By 2027, the global computer vision market size is projected to reach $19.1 billion. Much of the growth will be fueled by the wider adoption of artificial intelligence solutions for quality control in manufacturing, facial recognition, and biometric scanning systems for the security industries, and the somewhat delayed, yet still imminent arrival of autonomous vehicles. The rapid progress in deep learning algorithms (and Convolutional Neural Network (CNN) in particular) accelerated the scale and speed of implementing computer vision solutions. However, despite an overall positive outlook, there is still a cohort of factors constraining computer vision implementations. Below are the top-5.
- Suboptimal Hardware Implementation: Computer vision applications are a double-pronged setup, featuring both software algorithms and hardware systems (cameras and often IoT sensors). Failure to properly configure the latter leaves you with significant blind spots. Hence, you need to first ensure that you have a camera, capable of capturing high-definition video streams at the required rate per second. Then you need to ensure a proper angle for capturing the object’s position. When you test the setup, make sure that the cameras:
- Cover all areas of surveillance.
- Are properly positioned. The frame captures the object from the correct angle.
- All the necessary configurations are incheck.
- Underestimating the Volume and Costs of Required Computing Resources: The boom in popularity of AI technologies (ML, DL, NLP, and computer vision among others) have largely commoditized access to best-in-class computer vision libraries and deep learning frameworks, distributed as open-source solutions. For skilled data scientists, coming up with an algorithmic solution to computer vision problems is no longer an issue (even if we are talking about advanced computer vision scenarios such as autonomous driving). The modeling know-how is already available. It is computing power that often constrains model scaling and large-scale deployments. When going forward with computer vision technology, many business leaders underestimate:
- Project hardware needs
- Cloud computing costs
As a result, some invest in advanced algorithm development, but subsequently, fail to properly train and test the models because the available hardware doesn’t meet the project technical requirements. To better understand the costs of launching complex machine learning projects, let us take a look at the current state-of-the-art image recognition algorithm. A semi-supervised learning approach Noisy Student (developed by Google) relies on convolutional neural networks (CNN) architecture and over 480M parameters for processing images. Understandably, such operations require immense computing power.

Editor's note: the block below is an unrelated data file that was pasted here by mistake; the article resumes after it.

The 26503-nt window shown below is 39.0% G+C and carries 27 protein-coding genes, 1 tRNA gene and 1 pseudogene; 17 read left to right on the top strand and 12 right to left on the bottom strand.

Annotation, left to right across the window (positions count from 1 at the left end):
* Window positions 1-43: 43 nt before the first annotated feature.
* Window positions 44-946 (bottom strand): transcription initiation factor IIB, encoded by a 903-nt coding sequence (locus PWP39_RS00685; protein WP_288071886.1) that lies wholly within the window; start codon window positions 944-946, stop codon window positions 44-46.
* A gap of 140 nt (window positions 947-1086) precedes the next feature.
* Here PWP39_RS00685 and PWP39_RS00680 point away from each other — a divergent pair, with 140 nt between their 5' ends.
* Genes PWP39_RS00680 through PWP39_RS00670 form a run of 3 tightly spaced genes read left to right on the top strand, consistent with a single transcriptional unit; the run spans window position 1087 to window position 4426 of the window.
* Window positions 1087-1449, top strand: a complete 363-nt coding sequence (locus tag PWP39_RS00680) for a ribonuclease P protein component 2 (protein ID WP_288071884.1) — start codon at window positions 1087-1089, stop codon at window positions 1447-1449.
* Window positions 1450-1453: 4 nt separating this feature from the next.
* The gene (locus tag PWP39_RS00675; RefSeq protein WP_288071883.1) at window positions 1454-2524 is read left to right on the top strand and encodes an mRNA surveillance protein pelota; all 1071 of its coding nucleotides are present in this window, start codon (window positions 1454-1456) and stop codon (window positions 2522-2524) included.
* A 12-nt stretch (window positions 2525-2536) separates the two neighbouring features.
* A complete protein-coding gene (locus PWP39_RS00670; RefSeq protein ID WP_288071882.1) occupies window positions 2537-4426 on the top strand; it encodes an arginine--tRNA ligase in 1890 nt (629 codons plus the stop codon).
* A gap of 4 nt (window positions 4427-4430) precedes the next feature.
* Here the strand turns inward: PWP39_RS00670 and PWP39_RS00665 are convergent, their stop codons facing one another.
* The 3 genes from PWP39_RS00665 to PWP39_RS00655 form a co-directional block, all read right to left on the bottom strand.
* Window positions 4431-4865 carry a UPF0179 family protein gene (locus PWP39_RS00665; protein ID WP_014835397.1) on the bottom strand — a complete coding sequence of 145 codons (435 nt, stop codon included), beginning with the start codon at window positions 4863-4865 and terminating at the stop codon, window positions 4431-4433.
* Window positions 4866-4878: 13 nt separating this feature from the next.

- Short Project Timelines: When estimating the time-to-market for computer vision applications, some leaders overly focus on the model development timelines and forget to factor in the extra time needed for:
- Camera setup, configuration, and calibration
- Data collection, cleansing, and validation
- Model training, testing, and deployment
- Lack of Quality Data: Labeled and annotated datasets are the cornerstone to successful CV model training and deployment. General-purpose public datasets for computer vision are relatively easy to come by. However, companies in some industries (for example, healthcare) often struggle to obtain high-quality visuals for privacy reasons (for example, CT scans or X-ray images). Other times, real-life video and images are hard to come by (for example, footage from road accidents and collisions) in sufficient quantity. Another common constraint is the lack of a mature data management process within organizations which makes it hard to obtain proprietary data from siloed systems to enhance the public datasets and collect extra data for re-training. In essence, businesses face two main issues when it comes to data quality for computer vision projects:
- Insufficient public and proprietary data available for training and re-training
- The obtainable data is of poor quality and/or requires further costly manipulations (e.g., annotation).
- Inadequate Model Architecture Selection: Most companies cannot produce sufficient training data and/or don’t have high MLOps maturity for churning out advanced computer vision models, performing in line with the state of the art benchmarks. Respectively, when it comes to project requirements gathering, the line of business leaders often set overly ambitious targets for the data science teams without assessing the feasibility of reaching such targets. As a result, when it comes down to the later development stages, some leaders may realize that the developed model:
- Does not meet the stated business objectives (due to earlier overlooked requirements in terms of hardware, data quality/volume, computing resources)
- Demands too much computing power, which makes scalability cost-inhibitive.
- Delivers insufficient results in terms of accuracy/performance and cannot be used in business settings.
- Relies on a custom architecture that is too complex (and expensive) to maintain or scale in production.
- Artificial Intelligence (AI)
- Artificial Neural Network (ANN)
- Machine Learning
- Machine-to-Machine (M2M)
- Human Computer Interaction (HCI)
- Human-Centered Design (HCD)